“Do you ever have the feeling that humans are admiring you when they see you gazing at the sun?”

            “When I sense humans admiring me I feel both pleasure and danger. You humans have a bad habit of separating us from our roots before our lives have run their course. You know, being separated from your roots is very traumatic. And when it happens we are traumatized a second time by being brought indoors. They give us water so we can live a while longer, but it’s a struggle to die with a smile on your face under the circumstances. We try, though. Our father the sun has given us a mission. We must set a good example, not only for our fellow plants but for humans as well. Our father the sun is a giver of life, and hope, and joy, and all of us sunflowers try to communicate this very sublime truth to the end.”

            “Is there some time late in the course of your life when it would not be cruel to you to be cut off from your roots?”

            “Eventually my head becomes very heavy, and my stalk weakens, and then I become bent over, often clear to the ground. Then my seeds harden and fall out. By then my life is fairly well over. Even if we are not cut and brought inside, most of us never have our dream come true.”

            “What dream is that?”

            “We all dream of staring at our father the sun while we are dying.”

            “Based on what you’ve said, it would seem that you and your peers deserve a great deal of admiration and respect.”

            “Our father gives us enough strength to remain in love with life, even during times of suffering.

            “That is indeed a wonderful example for all plants and animals, including humans.”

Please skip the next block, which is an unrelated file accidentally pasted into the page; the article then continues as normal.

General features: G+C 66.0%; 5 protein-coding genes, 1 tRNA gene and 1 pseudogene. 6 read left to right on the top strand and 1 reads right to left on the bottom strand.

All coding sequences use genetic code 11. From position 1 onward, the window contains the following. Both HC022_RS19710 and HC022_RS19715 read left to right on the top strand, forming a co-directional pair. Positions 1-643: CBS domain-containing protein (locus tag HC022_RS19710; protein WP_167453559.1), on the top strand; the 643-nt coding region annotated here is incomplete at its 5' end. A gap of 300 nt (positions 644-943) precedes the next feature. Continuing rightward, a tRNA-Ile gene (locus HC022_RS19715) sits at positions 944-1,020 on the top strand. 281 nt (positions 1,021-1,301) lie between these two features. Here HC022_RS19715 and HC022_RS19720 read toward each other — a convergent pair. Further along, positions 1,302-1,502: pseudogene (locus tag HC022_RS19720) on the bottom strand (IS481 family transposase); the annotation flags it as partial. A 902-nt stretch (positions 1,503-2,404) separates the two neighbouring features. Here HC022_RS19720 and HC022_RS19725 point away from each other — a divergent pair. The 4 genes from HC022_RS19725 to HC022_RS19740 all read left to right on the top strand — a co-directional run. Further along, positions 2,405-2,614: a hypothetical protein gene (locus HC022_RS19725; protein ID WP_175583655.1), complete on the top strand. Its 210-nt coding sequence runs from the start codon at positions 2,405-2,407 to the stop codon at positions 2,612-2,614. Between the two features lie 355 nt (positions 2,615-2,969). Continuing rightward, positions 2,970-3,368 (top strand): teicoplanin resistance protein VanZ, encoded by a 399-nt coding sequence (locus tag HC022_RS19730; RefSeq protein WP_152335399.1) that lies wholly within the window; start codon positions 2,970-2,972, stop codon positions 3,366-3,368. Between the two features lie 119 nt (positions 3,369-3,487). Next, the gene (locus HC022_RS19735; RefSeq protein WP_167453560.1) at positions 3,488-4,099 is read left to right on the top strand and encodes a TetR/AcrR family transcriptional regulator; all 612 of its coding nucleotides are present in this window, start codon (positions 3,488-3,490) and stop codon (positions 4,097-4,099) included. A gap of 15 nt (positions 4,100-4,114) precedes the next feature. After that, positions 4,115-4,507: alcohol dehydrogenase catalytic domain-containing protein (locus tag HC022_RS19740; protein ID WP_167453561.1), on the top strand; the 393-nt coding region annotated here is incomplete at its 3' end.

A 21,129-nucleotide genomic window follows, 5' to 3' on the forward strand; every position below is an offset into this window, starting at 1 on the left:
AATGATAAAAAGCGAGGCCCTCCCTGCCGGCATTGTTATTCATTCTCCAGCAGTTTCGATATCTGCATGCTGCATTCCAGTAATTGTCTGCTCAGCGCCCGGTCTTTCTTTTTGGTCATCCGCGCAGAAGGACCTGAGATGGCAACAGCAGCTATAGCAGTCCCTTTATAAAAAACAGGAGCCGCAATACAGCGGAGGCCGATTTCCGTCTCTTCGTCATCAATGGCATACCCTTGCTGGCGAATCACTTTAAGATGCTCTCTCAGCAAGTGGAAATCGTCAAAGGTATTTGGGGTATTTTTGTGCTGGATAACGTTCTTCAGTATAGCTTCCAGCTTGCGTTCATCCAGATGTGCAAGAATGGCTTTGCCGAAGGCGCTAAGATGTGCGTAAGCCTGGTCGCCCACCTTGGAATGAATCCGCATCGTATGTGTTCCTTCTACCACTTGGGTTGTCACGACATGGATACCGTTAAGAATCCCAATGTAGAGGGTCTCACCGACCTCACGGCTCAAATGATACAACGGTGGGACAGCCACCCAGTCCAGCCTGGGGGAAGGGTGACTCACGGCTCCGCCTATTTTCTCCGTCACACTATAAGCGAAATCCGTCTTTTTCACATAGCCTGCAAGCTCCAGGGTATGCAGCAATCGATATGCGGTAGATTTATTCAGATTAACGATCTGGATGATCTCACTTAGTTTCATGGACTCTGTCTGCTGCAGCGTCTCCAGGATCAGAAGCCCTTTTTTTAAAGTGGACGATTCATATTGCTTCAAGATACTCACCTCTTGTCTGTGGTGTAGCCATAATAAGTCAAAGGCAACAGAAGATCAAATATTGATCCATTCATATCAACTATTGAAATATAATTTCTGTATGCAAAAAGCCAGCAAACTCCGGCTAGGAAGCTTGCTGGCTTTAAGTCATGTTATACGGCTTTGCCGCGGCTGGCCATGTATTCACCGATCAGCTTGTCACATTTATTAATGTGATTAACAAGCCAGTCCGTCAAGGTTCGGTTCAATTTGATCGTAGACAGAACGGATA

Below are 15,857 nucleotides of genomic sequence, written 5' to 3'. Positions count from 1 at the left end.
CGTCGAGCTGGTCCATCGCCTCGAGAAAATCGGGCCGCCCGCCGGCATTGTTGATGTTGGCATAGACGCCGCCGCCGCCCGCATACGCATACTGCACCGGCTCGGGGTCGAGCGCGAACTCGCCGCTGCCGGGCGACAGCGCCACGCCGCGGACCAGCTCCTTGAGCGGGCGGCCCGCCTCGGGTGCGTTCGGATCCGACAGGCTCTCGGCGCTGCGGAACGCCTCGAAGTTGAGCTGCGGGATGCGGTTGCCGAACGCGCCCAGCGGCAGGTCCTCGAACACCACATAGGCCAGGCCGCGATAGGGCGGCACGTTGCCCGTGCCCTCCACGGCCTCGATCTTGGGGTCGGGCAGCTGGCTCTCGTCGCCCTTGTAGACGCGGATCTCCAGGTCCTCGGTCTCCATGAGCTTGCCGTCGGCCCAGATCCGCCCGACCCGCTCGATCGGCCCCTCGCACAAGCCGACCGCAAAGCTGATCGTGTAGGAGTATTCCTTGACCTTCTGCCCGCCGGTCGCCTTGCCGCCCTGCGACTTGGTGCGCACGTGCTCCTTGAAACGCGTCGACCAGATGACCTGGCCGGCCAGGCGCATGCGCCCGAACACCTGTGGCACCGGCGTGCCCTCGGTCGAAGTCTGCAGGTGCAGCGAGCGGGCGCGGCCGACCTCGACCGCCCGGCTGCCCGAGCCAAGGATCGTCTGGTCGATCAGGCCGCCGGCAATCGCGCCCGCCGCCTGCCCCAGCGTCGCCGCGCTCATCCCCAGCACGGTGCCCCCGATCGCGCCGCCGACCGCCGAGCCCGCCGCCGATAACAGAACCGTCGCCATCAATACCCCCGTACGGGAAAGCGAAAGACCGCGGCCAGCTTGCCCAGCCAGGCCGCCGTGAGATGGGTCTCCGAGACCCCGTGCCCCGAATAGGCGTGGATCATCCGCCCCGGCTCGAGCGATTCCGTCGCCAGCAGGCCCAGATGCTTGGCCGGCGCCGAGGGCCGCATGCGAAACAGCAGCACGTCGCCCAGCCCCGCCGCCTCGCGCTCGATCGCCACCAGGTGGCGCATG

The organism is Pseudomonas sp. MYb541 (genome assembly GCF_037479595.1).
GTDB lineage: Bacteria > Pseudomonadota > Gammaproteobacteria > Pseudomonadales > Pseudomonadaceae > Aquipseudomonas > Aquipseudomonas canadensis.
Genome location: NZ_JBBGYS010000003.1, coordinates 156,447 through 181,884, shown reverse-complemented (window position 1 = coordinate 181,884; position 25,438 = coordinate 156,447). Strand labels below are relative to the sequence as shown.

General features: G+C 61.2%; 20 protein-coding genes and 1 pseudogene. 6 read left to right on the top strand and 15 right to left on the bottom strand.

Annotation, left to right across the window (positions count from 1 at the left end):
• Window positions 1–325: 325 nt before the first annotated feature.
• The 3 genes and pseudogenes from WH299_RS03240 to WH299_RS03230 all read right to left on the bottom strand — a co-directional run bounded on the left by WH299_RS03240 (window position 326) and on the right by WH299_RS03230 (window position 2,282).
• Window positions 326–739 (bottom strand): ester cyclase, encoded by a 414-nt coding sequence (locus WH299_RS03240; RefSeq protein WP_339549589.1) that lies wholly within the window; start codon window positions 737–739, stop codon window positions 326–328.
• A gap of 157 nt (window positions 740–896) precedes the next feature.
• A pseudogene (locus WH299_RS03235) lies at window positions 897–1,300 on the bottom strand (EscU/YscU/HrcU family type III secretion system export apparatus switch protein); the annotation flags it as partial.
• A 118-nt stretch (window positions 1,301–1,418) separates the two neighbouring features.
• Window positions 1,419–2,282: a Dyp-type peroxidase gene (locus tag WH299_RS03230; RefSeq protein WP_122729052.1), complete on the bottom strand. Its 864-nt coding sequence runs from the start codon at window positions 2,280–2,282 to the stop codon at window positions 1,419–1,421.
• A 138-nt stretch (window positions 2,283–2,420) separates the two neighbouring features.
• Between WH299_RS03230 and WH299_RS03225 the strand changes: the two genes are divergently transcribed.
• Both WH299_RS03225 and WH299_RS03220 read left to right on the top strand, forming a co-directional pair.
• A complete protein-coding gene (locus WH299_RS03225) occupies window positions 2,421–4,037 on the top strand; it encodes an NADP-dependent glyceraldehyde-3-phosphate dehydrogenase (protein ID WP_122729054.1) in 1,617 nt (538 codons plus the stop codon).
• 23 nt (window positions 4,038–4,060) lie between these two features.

“I was born to be what I am, and I try to be that way as much as possible. I say ‘try,’ but I am not really making an effort to be as I am. It just happens. That’s one of the ways we differ from your species. You have to make a great effort to perfect yourselves. An effort that almost always ends in failure, I might add.”

            “No doubt my species has its faults,”

            “I think you spend too much  time trying to be something you don’t understand instead of allowing yourselves the time and inclination to understand what you are.”

            “At least my species is wise enough to plant seeds from the likes of you, so that you can enlighten us about how to conduct our lives.”

            “ You are part of our family. Our father the sun takes care of all his children. And he wants us to take care of each other,”

            “Well… your works have certainly warmed me. It’s been a pleasure talking with you. I’ll let you get back to your worship.”

            “I’ll let you get back to your wonder.”

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Scene4 Magazine - David Wiley

David Wiley, painter-poet, exhibits throughout
California and abroad. A book about his work,
The Poetry of Color, is in progress.
His painting and poetry appears monthly in Scene4 (q.v.)
For more of his paintings, poetry and articles, check the
To inquire about David Wiley's paintings, Click Here.

©2017 David Wiley
©2017 Publication Scene4 Magazine